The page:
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Old 01-27-2013, 09:36 AM   #41
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Rwidman,as Capn Chuck effectively says, the answer is non responsive to the question. Perhaps they think it already happened, their response was bad, and they are getting set up.
What did you think? Were you comforted? Does it worry you they did not fully address the question? How about going back and asking them to answer the question?
Is Boat US franchised, as Seatow is in Australia? Different local operators may have different ideas.
I still think human decency side of any assistance service would kick in for an emergency(the exact nature of which can`t be predicted) and you and Mrs R would be looked after. Is that too trusting?
Absolutely or medical issues would all be free at the hospital too....

There are situations that often wind up where good hearts take care of almost everything...but counting on that part of human nature might let you down when you really need it. Having a few thousand extra in the emergency column in the cruising kitty is smart...just for those time when towing insurance and good hearts turn black.
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Old 01-27-2013, 02:05 PM   #42
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If it was a routine tow, BoatU.S. would pay for it under your BoatU.S. Membership. It could be a salvage in which case your hull insurance would pay for it.


Folks, I don't find their answer to be "non-responsive". I asked a question, they answered it. If the boat was still where I anchored it and all they had to do was bring up the anchor and tow it to a dock or marina, that would be a "routine tow". If my boat had broken loose and drifted onto a beach or rocks, that would probably be "salvage".

It's unrealistic to expect more from someone sitting in an office speculating about an incident that hasn't happened yet.

Frankly, I am a bit puzzled that so few boaters and especially cruisers who are often far from home haven't given the possibility of being incapacitated while cruising some serious thought.
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Old 01-27-2013, 02:52 PM   #43
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...Frankly, I am a bit puzzled that so few boaters and especially cruisers who are often far from home haven't given the possibility of being incapacitated while cruising some serious thought...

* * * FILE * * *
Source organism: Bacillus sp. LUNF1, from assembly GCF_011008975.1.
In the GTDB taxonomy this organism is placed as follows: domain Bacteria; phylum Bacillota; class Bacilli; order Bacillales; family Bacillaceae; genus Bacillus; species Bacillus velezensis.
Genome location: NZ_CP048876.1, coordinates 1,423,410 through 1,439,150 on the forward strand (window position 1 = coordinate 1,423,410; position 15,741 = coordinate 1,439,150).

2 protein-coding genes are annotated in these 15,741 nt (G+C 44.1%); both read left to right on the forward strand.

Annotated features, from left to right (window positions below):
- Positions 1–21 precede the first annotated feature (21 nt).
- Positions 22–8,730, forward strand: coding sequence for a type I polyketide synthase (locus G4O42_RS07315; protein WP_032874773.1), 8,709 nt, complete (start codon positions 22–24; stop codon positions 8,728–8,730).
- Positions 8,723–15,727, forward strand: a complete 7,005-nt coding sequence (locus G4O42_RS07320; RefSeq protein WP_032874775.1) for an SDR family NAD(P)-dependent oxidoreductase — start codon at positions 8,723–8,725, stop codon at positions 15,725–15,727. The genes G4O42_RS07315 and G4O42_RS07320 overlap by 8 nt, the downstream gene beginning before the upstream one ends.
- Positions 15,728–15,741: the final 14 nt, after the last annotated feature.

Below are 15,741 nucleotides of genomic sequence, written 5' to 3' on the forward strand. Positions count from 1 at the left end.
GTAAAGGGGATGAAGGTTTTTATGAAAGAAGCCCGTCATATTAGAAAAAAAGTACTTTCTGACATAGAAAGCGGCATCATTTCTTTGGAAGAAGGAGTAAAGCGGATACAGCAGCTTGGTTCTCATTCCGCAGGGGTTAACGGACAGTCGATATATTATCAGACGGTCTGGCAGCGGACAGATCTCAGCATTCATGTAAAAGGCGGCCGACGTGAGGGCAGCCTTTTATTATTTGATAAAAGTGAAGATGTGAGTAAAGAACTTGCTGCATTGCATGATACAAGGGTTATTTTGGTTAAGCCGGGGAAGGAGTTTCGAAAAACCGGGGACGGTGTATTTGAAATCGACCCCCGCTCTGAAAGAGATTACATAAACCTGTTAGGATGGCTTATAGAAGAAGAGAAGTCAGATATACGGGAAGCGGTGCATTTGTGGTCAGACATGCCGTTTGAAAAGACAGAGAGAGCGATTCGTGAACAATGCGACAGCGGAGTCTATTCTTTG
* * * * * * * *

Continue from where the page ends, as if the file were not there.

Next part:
Lena and I have given it some thought. It's part of cruising. What do you do when you're 12 days from the nearest land? The best you can, short of activating the EPIRB, we are on our own. We have a medical library, med kit with sutures, ringers solution plus a better stocked pharmacy than some drug stores. We have taken medical classes and have practiced, on each other, inserting an IV.

I worry about a medical emergency about as much as our single engine dying which isn't very much.
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Old 01-27-2013, 03:17 PM   #44
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Lena and I have given it some thought. It's part of cruising. What do you do when you're 12 days from the nearest land? The best you can, short of activating the EPIRB, we are on our own. We have a medical library, med kit with sutures, ringers solution plus a better stocked pharmacy than some drug stores. We have taken medical classes and have practiced, on each other, inserting an IV.

I worry about a medical emergency about as much as our single engine dying which isn't very much.
When we did a 14 day offshore passage on the sailboat, I first took a wilderness first aid course through NOLS to have some idea of how to deal with things "on my own" and we had a very extensive first aid kit that included sutures and morphine. No practice with IVs though. :Eek: My biggest concern was someone being seriously injured but luckily nothing happened. I don't think we even needed a band aid. But it never hurts to be prepared.